A Poem by Dr. Barry Lubetkin
I dreamt about them last night, fitful sleep I wonder if I do every night, Ambien slays the memory They stare at me and I feel old, unprotected, Naked, like their faces. And then I awake, night still owning my eyes, I power walk without power, but the doctors insist, Down Second Avenue, alive with nothing but the noise of naked faces, They, yearning for release from Covid prison. Joyful and free, laughing and drunk, Masks stuffed in shorts, hanging from ears, No masks anywhere, ever, Parents, grandparents, blurred by tequila. I shift to third gear, no sidewalk clear, Is the breeze blowing for me? Against me? Watch for the car, the bus, the truck, Naked faces party on, I don’t exist. A sea of danger looms ahead, Oblivious to storms in lungs, scars in brains, dying Moms, dying friends, Lifetime therapy to sew up guilty souls, Don’t they read? Don’t they care? I turn right and right again, I shift gears, must get home, a cough scares me, weaker? Nonsense! the breeze was with me, Door closes, my face now naked, safe.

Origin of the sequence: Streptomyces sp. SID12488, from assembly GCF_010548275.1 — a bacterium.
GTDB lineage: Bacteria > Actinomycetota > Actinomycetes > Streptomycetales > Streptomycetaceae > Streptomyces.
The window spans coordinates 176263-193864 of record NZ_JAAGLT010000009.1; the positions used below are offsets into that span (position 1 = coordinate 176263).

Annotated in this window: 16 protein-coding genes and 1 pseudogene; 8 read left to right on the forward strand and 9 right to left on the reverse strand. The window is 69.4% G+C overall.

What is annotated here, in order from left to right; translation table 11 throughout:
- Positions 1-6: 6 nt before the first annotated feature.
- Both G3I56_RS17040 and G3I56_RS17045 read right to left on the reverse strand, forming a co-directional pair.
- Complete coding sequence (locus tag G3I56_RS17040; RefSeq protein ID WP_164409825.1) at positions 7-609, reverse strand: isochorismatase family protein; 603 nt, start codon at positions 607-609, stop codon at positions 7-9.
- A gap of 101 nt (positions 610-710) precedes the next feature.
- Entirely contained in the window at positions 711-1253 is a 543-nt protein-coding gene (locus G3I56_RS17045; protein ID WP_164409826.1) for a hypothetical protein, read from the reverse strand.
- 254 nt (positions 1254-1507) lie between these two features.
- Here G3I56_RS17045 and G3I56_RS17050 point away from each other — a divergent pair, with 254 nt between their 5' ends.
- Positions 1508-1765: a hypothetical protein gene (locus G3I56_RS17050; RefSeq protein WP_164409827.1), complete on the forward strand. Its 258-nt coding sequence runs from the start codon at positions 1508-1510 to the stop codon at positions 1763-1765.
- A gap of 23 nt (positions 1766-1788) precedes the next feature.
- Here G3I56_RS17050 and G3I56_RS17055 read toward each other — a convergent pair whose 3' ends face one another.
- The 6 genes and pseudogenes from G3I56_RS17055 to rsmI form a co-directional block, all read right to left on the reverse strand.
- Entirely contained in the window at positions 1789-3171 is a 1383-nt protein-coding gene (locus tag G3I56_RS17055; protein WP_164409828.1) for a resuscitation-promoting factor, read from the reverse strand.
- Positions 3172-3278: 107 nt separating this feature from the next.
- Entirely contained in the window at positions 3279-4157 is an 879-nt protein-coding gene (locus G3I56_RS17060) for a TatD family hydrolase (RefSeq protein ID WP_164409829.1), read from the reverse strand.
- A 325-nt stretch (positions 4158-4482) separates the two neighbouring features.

Barry Lubetkin, Ph.D. is the co-director and co-founder of the Institute for Behavior Therapy in New York City. He is the author of numerous academic and popular articles, as well as two popular self-help books, Bailing Out and Why Do I Need You to Love Me in Order to Like Myself. The Institute for Behavior Therapy is the oldest private cognitive behavior center in the United States.